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Downsizing: Alexander Payne’s Lilliputian dystopia

It may be misleading, but certainly tempting, to attribute American filmmaker Alexander Payne’s extraordinary sensitivity for drama to his Greek origins (his ancestors anglicized the last name from Papadopoulos). Whatever his motivations, in Downsizing, that premiered at the 74th Venice International Film Festival, the director of Sideways and About Schmidt has refined his dark humor to such a degree that it would be misnomer to call his film a satire, and too narrow a definition, too.
For Payne’s filmography encompasses all the classical types of drama, the arc that goes from comedy to tragedy, seen through the lens —sometimes unbearably too pristine— of irony. He also incurs in the genre of science fiction, albeit slightly, without letting futurism interfere with the story, as the director would later explain in a press conference. His is a genre of its own, so rich in its Shakespearean ambiguity, that no attempt at definition would do it justice.
In Downsizing, Paul Safranek, superbly played by Matt Damon, is an Omaha occupational therapist who decides to undergo a downsizing procedure, by which men are reduced to Lilliputian dimensions. The technology was devised at Norwegian research center that has concluded that the only remedy to the ills men have inflicted on the environment —abusive exploitation of natural resources, overpopulation— is shrinking men to the size of a thumb.
The humorous twists are too many to delve in. The Norwegian researchers make their surprise announcement at a conference in Istanbul, the quintessential example of urban sprawl and overcrowding. The setting is autobiographical, too: Omaha is Payne’s hometown. At the end of the farewell gathering in a local pub after Safranek and his wife have decided to downsize, a barman takes it on them. But not for a choice that goes against their very essence, but for money: the downsized people pay a fraction on the dollar in taxes. The sarcasm may be lost on many an American who may be used to a system in which most considerations are measured against the sole benchmark of money.
And that goes to the gist of the theme. People downsize because the trade-off is raising their standard of living. Your wealth grows tenfold if you go into the miniature world of Leisureland (is the faint echo of Lilliput casual?).
But this is more than a song of angst to the souls toiling in American suburbia. What matters the most about the movie is the poignancy of the characters’ lives. These are the struggles most of us will relate to: the hardships we endure to make ends meet; how the grind of daily life slowly may erode love, friendships and the hope of a better future, for which we keep plodding forward through it all. In the spoonful of this drama, some will taste the honey, and some others the poison.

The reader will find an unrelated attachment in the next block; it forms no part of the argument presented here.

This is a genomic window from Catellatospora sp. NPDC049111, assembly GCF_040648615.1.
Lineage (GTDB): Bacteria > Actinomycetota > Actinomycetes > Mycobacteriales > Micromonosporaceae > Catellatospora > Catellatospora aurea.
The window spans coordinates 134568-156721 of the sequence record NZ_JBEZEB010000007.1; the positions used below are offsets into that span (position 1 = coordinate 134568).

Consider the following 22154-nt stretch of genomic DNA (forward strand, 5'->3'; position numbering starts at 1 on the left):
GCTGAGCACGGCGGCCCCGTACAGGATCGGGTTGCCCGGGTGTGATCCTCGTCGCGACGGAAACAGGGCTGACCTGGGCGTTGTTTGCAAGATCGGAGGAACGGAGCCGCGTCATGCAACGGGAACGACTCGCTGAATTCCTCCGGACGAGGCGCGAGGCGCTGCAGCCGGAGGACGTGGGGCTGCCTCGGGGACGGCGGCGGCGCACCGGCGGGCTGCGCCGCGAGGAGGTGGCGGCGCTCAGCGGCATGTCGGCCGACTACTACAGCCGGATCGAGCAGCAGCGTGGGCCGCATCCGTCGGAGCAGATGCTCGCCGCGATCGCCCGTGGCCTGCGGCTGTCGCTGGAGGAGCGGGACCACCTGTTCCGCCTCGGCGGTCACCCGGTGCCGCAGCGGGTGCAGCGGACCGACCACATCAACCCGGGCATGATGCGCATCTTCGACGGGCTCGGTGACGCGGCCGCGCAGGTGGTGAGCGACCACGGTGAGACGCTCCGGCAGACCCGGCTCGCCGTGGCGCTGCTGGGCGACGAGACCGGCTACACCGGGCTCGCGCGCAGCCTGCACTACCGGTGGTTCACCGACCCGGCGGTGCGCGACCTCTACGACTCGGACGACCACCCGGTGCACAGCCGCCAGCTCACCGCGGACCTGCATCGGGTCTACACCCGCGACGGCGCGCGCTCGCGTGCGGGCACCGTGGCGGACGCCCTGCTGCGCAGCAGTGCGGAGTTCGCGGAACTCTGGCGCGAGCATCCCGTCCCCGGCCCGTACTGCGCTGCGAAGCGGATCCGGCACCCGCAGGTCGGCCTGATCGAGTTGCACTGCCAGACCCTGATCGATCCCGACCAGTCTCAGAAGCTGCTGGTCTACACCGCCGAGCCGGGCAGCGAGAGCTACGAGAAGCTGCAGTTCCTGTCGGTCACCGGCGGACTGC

In the end, people will read into this movie what they invest in life. If they have an eye for the tragic, they will feel for the Vietnamese environmental activist who was downsized against her will in prison, played by Hong Chau, the true heroine. But that should not stop us from laughing when she goes on to describe the eight types of “f*!k” Americans presumably practice in bed: “love f*!k”, “hate f*!k”, “last f*!k”, and other types. Still, curb your enthusiasm. At the press conference following the screening of the movie, Damon said Downsizing was Payton’s most optimistic movie. A journalist took issue with that: it was truly dystopian, she said. People who were poor when they were normal size still are poor in their reduced selves: there is downsized Latino community that lives in a real-size prefabricated house turned into a seven-floor slum that looks poignantly like an American inner city. As Dušan, a Serbian character in the movie, says, the middle class people became rich when they are downsized. “The poor stay poor: they just get small.” Even this character, so fabulously developed, shows Payne’s genius. Anyone who is familiar with the peculiarly pugnacious Serbian sense of humor will recognize in Dušan a quintessential expression of it.
At the press conference, Payne obstinately remained ambiguous, refraining from elaborating on interpretations of his movie. He leaves that to the audience. In response to a question, Payne recognized a fondness for Chekhov, “never losing humor, but going deeper and deeper.” In Leisureland Estates, the city for the downsized, the bus going from the ritzy part of town to the slum goes through a water drain, a long tunnel. In the movie, Damon looks ahead concerned, at the light at the end of it. Like Payne’s other movies, Downsizing, too offers a light at the end of the tunnel. But in this film, the tunnel is very long and dark, and that light is dimming.